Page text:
Mortgage Rates Slipped As Markets Awaited Fed Chairman Testimony This Week
|February 12, 2004|
Housing to Continue to Support the Economy in 2004
McLean, VA ? In Freddie Mac's Primary Mortgage Market Survey, the 30-year fixed-rate mortgage (FRM) averaged 5.66 percent, with an average 0.7 point, for the week ending February 12, 2004, down from 5.72 percent last week. Last year at this time, the 30-year FRM averaged 5.86 percent.
The average for the 15-year FRM this week is 4.96 percent, with an average 0.7 point, down from last week's average of 5.03 percent. A year ago, the 15-year FRM averaged 5.26 percent.
One-year Treasury-indexed adjustable-rate mortgages (ARMs) averaged 3.57 percent this week, with an average 0.7 point, down from 3.61 percent last week. At this time last year, the one-year ARM averaged 3.89 percent.
"Markets remained tame while waiting for Federal Reserve Board Chairman Alan Greenspan's semi-annual testimony to House members about the state of the economy," said Frank Nothaft, Freddie Mac chief economist. "Greenspan led the markets to believe that the Fed's actions would be on hold until there was more than sufficient growth in the economy to warrant a change in monetary policy. In other words, there is still enough slack in the economy to leave rates at their current accommodative level for some months to come.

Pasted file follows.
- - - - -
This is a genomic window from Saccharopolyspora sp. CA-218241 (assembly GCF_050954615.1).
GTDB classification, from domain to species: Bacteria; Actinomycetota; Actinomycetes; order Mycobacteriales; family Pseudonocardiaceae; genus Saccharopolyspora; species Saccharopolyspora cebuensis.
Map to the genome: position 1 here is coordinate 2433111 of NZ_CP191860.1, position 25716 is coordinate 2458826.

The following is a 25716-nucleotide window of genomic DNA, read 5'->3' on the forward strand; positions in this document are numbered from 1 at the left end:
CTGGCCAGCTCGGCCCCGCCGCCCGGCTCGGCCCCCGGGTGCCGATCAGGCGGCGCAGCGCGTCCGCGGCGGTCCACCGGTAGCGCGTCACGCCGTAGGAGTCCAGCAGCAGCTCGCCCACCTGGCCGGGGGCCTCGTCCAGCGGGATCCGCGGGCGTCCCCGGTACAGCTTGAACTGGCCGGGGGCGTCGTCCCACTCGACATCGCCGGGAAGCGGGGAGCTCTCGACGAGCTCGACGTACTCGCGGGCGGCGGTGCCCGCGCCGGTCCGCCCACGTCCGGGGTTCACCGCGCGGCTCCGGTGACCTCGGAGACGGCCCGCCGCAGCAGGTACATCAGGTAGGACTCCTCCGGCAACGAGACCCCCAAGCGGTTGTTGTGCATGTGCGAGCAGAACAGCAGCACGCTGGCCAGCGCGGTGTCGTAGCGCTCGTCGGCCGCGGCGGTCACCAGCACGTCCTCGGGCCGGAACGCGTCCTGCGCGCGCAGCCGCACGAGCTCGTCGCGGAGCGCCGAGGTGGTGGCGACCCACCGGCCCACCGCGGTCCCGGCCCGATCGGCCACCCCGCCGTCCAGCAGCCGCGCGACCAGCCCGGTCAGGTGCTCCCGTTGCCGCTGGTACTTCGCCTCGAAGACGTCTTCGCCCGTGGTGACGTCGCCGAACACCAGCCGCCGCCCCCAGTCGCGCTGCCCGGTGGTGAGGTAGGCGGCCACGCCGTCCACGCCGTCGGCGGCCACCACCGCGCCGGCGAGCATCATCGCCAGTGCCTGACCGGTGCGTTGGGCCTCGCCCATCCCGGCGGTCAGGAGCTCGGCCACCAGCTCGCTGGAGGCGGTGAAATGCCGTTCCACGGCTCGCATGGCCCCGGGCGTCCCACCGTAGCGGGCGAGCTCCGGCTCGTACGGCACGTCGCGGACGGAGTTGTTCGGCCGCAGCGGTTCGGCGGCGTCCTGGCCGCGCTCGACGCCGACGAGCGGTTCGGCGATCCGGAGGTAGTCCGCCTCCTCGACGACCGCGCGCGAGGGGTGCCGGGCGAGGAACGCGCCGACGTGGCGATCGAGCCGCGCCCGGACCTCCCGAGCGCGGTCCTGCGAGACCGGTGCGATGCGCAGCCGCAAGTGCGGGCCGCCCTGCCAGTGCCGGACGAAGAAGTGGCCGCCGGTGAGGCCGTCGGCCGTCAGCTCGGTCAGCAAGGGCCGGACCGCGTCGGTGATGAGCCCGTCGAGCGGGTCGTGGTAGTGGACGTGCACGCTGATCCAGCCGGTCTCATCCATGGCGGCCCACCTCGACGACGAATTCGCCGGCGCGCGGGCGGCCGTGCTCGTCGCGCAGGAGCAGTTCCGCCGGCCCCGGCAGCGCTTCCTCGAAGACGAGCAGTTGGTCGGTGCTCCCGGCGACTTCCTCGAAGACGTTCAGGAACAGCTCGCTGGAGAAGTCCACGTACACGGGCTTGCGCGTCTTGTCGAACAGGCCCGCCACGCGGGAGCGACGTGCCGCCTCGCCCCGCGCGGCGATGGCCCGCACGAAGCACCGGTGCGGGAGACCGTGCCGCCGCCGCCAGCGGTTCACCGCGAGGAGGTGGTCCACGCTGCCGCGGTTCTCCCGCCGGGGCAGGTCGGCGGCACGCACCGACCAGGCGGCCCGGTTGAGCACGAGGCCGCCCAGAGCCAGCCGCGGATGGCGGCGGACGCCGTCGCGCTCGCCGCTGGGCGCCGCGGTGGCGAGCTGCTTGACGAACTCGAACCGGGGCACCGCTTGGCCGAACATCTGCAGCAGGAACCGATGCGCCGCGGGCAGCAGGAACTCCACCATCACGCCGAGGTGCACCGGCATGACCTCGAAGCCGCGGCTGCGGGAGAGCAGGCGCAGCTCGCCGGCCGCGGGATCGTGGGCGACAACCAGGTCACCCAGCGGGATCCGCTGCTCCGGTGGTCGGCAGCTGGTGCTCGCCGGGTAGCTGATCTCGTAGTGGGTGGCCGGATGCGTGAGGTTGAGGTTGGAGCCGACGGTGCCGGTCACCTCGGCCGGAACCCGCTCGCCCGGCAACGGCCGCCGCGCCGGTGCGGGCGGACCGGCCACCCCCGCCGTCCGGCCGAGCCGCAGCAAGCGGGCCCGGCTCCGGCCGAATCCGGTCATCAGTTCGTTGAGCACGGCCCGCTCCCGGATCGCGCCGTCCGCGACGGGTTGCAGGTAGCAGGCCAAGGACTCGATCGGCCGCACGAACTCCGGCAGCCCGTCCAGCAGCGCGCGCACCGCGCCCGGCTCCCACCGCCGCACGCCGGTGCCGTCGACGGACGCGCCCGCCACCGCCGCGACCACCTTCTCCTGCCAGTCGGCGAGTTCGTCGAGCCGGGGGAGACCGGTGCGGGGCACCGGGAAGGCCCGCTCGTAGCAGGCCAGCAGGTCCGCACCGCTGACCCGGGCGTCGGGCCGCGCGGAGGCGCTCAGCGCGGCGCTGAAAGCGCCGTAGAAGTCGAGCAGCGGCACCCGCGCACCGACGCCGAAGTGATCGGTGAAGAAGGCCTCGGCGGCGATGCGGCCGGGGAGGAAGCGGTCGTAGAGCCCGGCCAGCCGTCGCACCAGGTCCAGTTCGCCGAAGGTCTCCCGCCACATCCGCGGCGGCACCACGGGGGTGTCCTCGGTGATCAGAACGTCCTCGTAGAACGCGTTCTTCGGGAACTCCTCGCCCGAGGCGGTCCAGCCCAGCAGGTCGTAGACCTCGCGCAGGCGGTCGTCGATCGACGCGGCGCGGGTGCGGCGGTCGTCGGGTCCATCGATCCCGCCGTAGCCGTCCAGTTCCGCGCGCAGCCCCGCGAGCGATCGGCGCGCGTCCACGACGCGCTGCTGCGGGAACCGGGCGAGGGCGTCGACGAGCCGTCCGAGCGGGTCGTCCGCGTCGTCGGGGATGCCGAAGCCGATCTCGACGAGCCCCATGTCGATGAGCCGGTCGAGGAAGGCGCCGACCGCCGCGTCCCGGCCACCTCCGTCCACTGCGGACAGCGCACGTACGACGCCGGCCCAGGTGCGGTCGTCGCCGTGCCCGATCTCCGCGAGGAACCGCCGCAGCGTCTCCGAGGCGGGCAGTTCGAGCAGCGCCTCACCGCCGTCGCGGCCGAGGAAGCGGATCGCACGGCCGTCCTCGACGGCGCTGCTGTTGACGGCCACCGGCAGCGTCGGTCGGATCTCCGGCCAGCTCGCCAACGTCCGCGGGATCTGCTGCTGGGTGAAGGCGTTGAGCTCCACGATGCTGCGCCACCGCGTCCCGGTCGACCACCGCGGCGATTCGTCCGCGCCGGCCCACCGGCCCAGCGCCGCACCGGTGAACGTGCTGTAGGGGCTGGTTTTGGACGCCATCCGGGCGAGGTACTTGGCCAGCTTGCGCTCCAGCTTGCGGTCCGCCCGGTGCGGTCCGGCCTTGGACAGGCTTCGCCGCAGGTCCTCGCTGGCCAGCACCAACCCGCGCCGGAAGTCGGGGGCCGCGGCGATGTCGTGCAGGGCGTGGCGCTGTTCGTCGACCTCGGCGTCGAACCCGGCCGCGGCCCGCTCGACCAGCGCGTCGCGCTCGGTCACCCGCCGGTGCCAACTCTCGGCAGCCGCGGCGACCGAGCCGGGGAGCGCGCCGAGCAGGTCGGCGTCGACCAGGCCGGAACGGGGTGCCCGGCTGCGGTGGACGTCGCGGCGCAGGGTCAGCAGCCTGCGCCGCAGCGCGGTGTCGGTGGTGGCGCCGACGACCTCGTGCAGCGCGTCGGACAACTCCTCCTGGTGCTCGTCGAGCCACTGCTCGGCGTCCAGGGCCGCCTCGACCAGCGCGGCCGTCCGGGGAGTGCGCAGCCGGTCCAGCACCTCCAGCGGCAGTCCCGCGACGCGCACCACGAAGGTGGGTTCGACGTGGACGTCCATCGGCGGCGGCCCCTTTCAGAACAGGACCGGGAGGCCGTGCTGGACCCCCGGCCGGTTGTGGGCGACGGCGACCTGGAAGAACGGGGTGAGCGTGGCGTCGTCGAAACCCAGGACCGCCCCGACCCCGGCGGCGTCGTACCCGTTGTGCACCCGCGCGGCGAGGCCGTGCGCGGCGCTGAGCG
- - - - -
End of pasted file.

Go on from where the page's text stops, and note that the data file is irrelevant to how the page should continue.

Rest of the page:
"As a result, mortgage rates not only experienced no upward pressure this week, rates even eased slightly. And since we don't see mortgage rates rising to more than about 6.25 percent at best this year we expect housing will continue to contribute significantly to consumer spending, which is the largest element of the national economy."
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